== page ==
Gospel Commentary LK 21:5-19
Today’s Gospel is both grim and hopeful. It is about something
far deeper than cosmic collapse. Jesus gives us three powerful truths on which
to reflect as we approach the end of one church year and the start of another.
The first truth arises from the destruction of the Jerusalem
Temple. The Temple must have been a stunning sight. The stones from which it
was built are estimated to have weighed between 10 and 40 tons. They were carved
so precisely that no mortar was needed to keep them in place.
The section of the Temple that is visited today (the so-called
“Wailing Wall”) is not even part of the original Temple, but a section of the
western side of the outer Temple courtyard, a huge gathering space before
people entered the Temple itself. It must have been a wonder to behold. Yet,
Jesus says that this magnificent Temple will be destroyed.
In fact, it is not only physical structures such as the Temple
that eventually collapse but the political structures we create that will
collapse as well.
Consider the empires that have come and gone: the Roman Empire,
the British, the Spanish, the Ottoman, the French, the Holy Roman Empire, the
Byzantine, the Russian, the Persian, the Japanese, the German empire or Reich,
the Mongol, the Austro-Hungarian and many more. Human history is a huge
graveyard of extinct empires. They all had their day in the sun and then went
into decline either by conquest or decay.
The church has been witness to all this. An empire that has
endured is what has been called, “the empire of souls” or the communion of
saints. This is the Kingdom of God and His Church. This spiritual kingdom will
endure. The powers of the earth rise and fall. Only the Kingdom of God lasts.
The second point the Lord teaches us is that conflict, tension,
conquest and persecution will be part of the human life and of the church’s
story throughout time. In fact, history teaches us that peace is not the usual
state of affairs. War is. Whether that war is political, military, commercial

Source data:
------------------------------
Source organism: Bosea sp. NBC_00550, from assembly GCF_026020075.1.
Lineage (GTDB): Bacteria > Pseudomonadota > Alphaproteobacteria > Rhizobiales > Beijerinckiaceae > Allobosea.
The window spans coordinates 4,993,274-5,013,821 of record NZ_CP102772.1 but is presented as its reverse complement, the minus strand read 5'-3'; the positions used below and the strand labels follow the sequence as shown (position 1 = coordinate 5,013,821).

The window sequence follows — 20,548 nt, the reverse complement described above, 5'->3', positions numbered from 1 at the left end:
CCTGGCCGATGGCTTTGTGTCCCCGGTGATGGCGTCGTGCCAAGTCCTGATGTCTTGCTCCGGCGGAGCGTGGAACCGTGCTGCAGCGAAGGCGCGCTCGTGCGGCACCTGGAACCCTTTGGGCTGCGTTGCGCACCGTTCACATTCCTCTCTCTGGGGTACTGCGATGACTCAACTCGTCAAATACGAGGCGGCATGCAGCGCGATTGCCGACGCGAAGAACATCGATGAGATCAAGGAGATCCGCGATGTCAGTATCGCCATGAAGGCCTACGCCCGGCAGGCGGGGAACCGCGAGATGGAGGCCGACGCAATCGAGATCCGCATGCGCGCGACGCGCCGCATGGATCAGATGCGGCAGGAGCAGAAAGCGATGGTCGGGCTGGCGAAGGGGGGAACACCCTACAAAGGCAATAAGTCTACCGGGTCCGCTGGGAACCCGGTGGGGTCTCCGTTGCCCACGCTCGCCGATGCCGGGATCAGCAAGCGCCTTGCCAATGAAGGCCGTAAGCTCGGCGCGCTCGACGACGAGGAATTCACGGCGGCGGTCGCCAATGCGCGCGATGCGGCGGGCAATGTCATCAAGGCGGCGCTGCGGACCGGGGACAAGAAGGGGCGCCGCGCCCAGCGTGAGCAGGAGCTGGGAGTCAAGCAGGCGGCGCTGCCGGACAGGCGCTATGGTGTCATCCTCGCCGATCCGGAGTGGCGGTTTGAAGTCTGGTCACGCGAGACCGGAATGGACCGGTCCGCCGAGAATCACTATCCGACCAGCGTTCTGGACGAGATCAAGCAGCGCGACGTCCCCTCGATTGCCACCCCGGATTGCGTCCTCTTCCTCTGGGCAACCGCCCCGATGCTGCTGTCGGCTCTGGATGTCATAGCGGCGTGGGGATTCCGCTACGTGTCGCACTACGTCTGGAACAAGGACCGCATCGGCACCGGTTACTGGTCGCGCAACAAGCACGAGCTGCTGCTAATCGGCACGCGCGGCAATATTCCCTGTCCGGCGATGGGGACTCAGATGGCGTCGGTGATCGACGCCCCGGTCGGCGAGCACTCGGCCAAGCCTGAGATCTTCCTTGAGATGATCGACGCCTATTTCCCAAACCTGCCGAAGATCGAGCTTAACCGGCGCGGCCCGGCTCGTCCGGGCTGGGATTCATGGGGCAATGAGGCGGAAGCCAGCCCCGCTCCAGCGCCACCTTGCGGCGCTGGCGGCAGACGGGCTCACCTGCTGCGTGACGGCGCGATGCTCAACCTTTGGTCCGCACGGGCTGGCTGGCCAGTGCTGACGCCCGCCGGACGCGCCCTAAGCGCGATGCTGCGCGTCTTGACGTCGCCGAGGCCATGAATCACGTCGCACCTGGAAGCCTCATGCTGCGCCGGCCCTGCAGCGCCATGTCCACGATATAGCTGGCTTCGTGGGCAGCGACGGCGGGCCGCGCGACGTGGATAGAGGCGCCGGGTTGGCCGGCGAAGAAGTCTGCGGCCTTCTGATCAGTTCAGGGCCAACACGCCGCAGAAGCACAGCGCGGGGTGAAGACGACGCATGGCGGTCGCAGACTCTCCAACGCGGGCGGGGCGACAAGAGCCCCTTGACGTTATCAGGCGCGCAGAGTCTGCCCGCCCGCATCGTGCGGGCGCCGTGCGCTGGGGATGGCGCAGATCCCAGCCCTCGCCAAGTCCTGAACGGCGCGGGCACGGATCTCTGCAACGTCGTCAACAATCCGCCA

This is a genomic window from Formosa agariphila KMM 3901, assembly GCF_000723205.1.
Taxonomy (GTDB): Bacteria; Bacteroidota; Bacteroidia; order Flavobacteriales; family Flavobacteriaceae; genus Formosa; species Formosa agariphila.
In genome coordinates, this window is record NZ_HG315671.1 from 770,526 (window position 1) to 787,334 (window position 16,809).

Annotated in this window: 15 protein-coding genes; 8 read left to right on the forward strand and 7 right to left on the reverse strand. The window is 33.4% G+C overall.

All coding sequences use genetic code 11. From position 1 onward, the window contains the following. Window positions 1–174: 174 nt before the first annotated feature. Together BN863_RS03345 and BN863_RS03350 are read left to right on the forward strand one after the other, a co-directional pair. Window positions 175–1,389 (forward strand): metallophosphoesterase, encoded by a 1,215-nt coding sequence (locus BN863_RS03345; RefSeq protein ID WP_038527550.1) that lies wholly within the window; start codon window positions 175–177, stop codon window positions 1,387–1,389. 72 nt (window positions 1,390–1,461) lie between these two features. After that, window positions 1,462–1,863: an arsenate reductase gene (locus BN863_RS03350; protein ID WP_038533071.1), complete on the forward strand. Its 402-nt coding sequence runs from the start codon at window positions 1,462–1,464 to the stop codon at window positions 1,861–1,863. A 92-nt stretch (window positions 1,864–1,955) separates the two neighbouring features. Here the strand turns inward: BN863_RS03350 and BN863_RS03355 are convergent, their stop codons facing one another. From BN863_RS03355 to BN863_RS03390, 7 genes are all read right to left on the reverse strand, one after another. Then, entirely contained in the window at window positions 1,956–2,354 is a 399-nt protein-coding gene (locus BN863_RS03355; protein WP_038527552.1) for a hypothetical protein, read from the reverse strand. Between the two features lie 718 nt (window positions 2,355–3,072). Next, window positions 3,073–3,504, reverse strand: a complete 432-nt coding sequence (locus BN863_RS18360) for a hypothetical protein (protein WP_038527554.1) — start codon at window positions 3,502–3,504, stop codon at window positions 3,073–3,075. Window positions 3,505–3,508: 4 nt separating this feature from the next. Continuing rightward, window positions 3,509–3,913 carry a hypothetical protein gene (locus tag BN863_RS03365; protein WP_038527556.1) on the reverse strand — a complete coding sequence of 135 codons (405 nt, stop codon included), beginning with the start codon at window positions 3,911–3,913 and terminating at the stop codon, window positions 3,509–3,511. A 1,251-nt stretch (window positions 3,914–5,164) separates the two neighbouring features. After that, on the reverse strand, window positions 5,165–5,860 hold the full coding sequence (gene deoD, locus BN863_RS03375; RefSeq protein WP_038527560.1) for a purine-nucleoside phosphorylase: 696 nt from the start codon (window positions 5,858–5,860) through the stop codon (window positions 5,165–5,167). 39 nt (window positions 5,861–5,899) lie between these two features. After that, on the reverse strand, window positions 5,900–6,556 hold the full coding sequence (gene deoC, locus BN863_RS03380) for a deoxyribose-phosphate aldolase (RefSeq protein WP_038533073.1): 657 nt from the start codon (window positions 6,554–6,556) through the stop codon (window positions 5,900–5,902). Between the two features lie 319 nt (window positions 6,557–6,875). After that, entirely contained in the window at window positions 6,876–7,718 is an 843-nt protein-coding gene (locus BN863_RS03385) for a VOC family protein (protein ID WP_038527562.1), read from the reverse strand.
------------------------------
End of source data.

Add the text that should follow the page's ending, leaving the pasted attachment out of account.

or ideological, it is not an exception to human life. War will be with us until
the end of history. Enduring peace will come not from political negotiations
but only from God. God’s peace is a peace that the world cannot give.
The third point the Lord makes is that by faithful perseverance
to the Gospel and our union with Christ, we will be saved because we are part
of the Kingdom of God.
Empires come and go. Leaders come and go. Political philosophies
come and go. What remains is the empire of souls, founded on the death and
Resurrection of Christ.
We can then understand Malachi’s prophecy in today’s first
reading. The final conflict, the ultimate purification will come in God’s good
time and with it will also come final healing (the “sun with its healing
rays”). That is why the early Christians looked to Christ’s return not as a
time of terror but of final redemption, healing and peaceful repose. The Lord’s
return is not the end but the beginning of perpetual peace.
St. Paul insists, however, that we are not to sit back, fold our
hands and wait for the Lord to return to do the heavy lifting. Rather, we are
to do what Jesus commanded us to do, to preach the Gospel and to bring people
into the Kingdom of God. The work of the church and of every parish in her is
not to sit back and await the end. The church is not meant to be a waiting
room. Rather, it is the headquarters of the work of expanding the reach and
population of Christ’s empire of souls. Each of us is called to be part of that
expansion and reach.
Christ’s “empire of souls” is the one empire that will last
forever. We call it the “communion of saints and life everlasting.”
Fr. Krempa is pastor of Sacred Heart of Jesus Church in